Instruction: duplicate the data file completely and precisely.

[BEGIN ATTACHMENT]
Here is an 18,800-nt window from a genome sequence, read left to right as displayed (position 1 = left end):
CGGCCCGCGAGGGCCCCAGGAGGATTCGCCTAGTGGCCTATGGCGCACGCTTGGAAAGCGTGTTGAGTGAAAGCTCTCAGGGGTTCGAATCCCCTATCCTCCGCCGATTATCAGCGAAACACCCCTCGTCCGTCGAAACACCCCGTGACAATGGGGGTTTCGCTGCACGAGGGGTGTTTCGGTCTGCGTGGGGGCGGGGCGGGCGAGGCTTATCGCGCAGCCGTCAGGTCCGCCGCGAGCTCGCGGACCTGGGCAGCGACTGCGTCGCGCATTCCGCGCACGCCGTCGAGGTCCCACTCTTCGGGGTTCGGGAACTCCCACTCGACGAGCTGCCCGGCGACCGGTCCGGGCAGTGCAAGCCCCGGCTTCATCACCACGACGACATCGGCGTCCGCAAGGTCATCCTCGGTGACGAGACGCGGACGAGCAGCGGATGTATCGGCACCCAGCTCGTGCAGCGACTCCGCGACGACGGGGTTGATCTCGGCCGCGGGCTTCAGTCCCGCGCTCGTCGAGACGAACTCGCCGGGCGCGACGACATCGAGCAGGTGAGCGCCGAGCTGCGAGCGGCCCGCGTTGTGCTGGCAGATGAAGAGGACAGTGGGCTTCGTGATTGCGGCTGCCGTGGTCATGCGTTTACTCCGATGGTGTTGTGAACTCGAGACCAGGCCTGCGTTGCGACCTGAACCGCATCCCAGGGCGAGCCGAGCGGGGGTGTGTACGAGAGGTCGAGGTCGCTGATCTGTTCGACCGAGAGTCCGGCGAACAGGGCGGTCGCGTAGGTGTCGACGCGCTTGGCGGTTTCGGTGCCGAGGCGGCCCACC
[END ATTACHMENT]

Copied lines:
Here is an 18,800-nt window from a genome sequence, read left to right as displayed (position 1 = left end):
CGGCCCGCGAGGGCCCCAGGAGGATTCGCCTAGTGGCCTATGGCGCACGCTTGGAAAGCGTGTTGAGTGAAAGCTCTCAGGGGTTCGAATCCCCTATCCTCCGCCGATTATCAGCGAAACACCCCTCGTCCGTCGAAACACCCCGTGACAATGGGGGTTTCGCTGCACGAGGGGTGTTTCGGTCTGCGTGGGGGCGGGGCGGGCGAGGCTTATCGCGCAGCCGTCAGGTCCGCCGCGAGCTCGCGGACCTGGGCAGCGACTGCGTCGCGCATTCCGCGCACGCCGTCGAGGTCCCACTCTTCGGGGTTCGGGAACTCCCACTCGACGAGCTGCCCGGCGACCGGTCCGGGCAGTGCAAGCCCCGGCTTCATCACCACGACGACATCGGCGTCCGCAAGGTCATCCTCGGTGACGAGACGCGGACGAGCAGCGGATGTATCGGCACCCAGCTCGTGCAGCGACTCCGCGACGACGGGGTTGATCTCGGCCGCGGGCTTCAGTCCCGCGCTCGTCGAGACGAACTCGCCGGGCGCGACGACATCGAGCAGGTGAGCGCCGAGCTGCGAGCGGCCCGCGTTGTGCTGGCAGATGAAGAGGACAGTGGGCTTCGTGATTGCGGCTGCCGTGGTCATGCGTTTACTCCGATGGTGTTGTGAACTCGAGACCAGGCCTGCGTTGCGACCTGAACCGCATCCCAGGGCGAGCCGAGCGGGGGTGTGTACGAGAGGTCGAGGTCGCTGATCTGTTCGACCGAGAGTCCGGCGAACAGGGCGGTCGCGTAGGTGTCGACGCGCTTGGCGGTTTCGGTGCCGAGGCGGCCCACC